The 40-year-old Idaho businesswoman convinced members of Idaho's Central Valley Baptist Church to follow her dream of building an orphanage in the Dominican Republic for Haitian children. But her other business and personal ventures reveal a checkered history.
Silsby has faced 14 legal complaints for unpaid wages in connection with her online shopping business, Personal Shopper. Employees won nine of those complaints and Silsby was ordered to pay $31,000 in wages plus another $4,000 in fines, according to the New York Times.
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She's also had at least nine traffic citations in the last 12 years including four for failing to register or insure her car.
Last July, Silsby defaulted on the mortgage for her Meridian, Idaho. But she used that same address to register a nonprofit, the New Life Children's Refuge - the orphanage operation linked to the current kidnapping charges.
But those who know her don't doubt her motives, noting that her problems usually stem from a lack of organization.
"In my heart, I think she probably went down there with good intentions, to help people that were in trouble, but it's a lack of foresight and planning, once again. She did that in her business life and it seems to follow her in her personal life," Bryan Jack, an employee at Personal Shopper currently suing Silsby for back pay, told CNN.
Silsby, a divorced mother of two young children, now finds herself in the middle of an international legal firestorm. The group faces kidnapping charges for trying to remove 33 Haitian children from the country without documentation. At least 22 of those children were found to still have parents.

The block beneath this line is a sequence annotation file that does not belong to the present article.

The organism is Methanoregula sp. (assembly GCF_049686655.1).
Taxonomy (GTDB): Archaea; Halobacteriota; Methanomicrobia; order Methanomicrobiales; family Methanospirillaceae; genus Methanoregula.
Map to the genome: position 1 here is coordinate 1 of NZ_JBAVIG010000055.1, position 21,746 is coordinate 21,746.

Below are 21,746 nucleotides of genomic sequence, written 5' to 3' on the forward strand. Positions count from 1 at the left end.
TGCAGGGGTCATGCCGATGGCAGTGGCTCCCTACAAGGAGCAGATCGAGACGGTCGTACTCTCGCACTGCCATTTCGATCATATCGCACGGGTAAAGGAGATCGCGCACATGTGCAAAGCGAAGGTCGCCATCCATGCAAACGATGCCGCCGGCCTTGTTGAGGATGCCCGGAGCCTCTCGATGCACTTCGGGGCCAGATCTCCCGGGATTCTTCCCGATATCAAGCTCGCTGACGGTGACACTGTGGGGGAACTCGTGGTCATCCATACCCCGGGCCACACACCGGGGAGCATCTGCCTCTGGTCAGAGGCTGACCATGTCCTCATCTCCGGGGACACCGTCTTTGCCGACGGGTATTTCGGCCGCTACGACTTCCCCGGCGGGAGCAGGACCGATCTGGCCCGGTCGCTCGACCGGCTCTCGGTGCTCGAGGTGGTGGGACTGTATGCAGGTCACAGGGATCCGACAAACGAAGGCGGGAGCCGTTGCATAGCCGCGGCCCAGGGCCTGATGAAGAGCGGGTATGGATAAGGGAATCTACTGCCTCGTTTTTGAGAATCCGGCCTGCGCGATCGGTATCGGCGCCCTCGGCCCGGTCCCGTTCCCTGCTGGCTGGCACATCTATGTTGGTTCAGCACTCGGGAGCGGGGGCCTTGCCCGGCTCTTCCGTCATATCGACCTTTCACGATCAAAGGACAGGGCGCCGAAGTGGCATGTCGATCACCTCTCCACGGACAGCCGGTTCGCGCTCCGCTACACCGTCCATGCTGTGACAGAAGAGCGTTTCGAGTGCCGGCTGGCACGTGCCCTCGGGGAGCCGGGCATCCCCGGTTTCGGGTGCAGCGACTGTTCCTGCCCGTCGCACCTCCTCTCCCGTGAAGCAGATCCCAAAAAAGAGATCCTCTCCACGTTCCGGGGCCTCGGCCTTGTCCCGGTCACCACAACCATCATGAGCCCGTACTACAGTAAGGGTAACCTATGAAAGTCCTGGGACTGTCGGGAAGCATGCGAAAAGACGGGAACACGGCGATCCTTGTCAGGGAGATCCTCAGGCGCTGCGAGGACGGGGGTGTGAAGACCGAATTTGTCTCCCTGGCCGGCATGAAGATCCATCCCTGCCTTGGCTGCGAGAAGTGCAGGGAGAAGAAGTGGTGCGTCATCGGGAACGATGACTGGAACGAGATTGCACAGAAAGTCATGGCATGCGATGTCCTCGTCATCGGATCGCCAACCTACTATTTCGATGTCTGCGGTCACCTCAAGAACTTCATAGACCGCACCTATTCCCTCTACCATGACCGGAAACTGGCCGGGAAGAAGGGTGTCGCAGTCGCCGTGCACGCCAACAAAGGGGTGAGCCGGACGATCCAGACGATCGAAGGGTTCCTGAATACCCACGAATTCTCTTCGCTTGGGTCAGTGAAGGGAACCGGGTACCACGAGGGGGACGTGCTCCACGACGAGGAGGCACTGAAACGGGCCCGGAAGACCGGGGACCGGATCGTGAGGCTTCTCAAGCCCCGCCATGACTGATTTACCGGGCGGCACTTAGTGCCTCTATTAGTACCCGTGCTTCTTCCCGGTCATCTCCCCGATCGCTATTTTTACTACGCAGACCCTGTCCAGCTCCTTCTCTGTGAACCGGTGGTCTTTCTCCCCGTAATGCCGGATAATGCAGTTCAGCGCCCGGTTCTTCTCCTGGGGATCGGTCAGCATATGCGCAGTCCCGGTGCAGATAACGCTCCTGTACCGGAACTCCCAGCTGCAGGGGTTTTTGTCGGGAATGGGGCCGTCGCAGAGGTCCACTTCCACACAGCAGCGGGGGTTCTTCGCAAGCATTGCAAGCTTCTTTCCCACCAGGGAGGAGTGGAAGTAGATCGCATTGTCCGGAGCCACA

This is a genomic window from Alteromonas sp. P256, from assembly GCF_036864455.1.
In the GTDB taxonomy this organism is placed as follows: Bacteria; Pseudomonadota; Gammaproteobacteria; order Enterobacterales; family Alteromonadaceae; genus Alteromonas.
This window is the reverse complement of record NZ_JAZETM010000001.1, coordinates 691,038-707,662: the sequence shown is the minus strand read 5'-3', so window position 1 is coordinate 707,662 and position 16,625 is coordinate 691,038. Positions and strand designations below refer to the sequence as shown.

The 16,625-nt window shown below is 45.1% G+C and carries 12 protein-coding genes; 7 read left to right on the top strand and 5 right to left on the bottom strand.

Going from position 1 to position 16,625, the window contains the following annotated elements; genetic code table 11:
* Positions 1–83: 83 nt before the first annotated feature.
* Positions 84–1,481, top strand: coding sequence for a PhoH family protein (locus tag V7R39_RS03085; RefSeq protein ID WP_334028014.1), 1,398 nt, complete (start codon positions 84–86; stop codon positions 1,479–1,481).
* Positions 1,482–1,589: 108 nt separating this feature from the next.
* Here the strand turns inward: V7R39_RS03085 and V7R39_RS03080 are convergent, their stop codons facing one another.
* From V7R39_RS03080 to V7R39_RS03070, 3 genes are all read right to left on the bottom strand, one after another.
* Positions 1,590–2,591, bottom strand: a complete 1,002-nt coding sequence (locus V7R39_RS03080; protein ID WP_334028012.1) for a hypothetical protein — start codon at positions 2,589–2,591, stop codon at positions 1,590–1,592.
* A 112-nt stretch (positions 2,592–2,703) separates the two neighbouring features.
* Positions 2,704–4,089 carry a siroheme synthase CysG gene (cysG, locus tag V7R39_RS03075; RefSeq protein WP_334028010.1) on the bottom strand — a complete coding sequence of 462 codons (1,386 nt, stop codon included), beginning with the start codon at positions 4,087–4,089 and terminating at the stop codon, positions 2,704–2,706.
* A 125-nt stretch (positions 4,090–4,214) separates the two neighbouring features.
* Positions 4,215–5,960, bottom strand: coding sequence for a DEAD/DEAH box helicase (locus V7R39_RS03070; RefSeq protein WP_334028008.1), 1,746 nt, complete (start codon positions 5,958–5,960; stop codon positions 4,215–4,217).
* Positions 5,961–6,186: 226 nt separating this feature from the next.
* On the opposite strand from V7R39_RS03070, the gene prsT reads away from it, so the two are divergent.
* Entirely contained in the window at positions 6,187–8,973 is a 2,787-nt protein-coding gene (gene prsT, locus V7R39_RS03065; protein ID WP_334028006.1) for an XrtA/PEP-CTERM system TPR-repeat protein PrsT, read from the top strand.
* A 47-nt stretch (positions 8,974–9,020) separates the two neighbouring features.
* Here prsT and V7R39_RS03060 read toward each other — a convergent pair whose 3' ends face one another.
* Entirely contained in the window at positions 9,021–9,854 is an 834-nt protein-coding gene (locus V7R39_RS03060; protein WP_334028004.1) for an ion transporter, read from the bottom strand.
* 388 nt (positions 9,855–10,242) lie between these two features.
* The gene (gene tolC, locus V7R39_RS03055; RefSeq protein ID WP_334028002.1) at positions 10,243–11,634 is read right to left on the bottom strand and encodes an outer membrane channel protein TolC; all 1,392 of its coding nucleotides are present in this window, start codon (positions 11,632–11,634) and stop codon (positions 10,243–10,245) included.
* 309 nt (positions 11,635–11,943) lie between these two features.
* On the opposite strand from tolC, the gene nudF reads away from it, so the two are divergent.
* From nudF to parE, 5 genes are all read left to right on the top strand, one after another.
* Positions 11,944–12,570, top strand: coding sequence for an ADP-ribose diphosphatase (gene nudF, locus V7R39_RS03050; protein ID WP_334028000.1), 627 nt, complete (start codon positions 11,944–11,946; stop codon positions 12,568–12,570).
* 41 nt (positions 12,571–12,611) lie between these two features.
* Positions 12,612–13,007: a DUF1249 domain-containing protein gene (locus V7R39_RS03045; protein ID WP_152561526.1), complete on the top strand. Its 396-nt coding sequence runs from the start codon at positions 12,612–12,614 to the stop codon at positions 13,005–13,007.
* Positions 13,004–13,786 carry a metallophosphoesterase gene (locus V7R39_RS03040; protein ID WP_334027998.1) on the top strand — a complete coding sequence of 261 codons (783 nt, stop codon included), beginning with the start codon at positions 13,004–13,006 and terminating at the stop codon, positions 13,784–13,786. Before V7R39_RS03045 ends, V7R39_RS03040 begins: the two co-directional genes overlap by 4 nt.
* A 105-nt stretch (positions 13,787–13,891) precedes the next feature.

Edwin Coq, the lawyer assigned to defend the missionaries, said Friday that Silsby without proper paperwork, but he characterized the other nine missionaries as unknowingly being caught up in actions they didn't understand.
"They were naive. They had no idea what was going on and they did not know that they needed official papers to cross the border. But Silsby did," he said.
In an exclusive jail cell interview with CBS News correspondent Bill Whitaker, Silsby maintained the group's innocence.
"We have not in any way trafficked or kidnapped children. We came here out of love in our hearts for these children and have done our best to help them," Silsby said. "Once we were asked at the border to provide an additional piece of paperwork for the Haitian government, we willingly complied.
"I was willing to come back the very next morning at 6:00 a.m. to complete it and the children were going to remain there until I returned. But instead, they came with [an] armed guard and took us to the police station for interrogation and held us on charges … on false charges."
Silsby had begun planning last summer to create the orphanage. When the earthquake struck she recruited other church members, and the 10 spent a week in Haiti gathering children for their project.
Most of the children came from the ravaged village of Callebas, where people told the AP they handed over their children because they were unable to feed or clothe them after the quake. They said the missionaries promised to educate the children and let relatives visit.
Their stories contradicted Silsby's account that the children came from collapsed orphanages or were handed over by distant relatives.
She also said the Americans believed they had obtained in the Dominican Republic all the documents needed to take the children out of Haiti.
The Dominican consul in Haiti, Carlos Castillo, told the AP on Thursday that the day the Americans departed for the border, Silsby visited him and said she had a document from Dominican migration officials authorizing her to take the children from Haiti.
Castillo said he warned Silsby that if she lacked adoption papers signed by the appropriate Haitian officials her mission would be considered child trafficking. "We were very specific," he said.
Laura Silsby, the leader of 10 U.S. Baptist missionaries facing kidnapping charges in Haiti, is no stranger to legal and financial troubles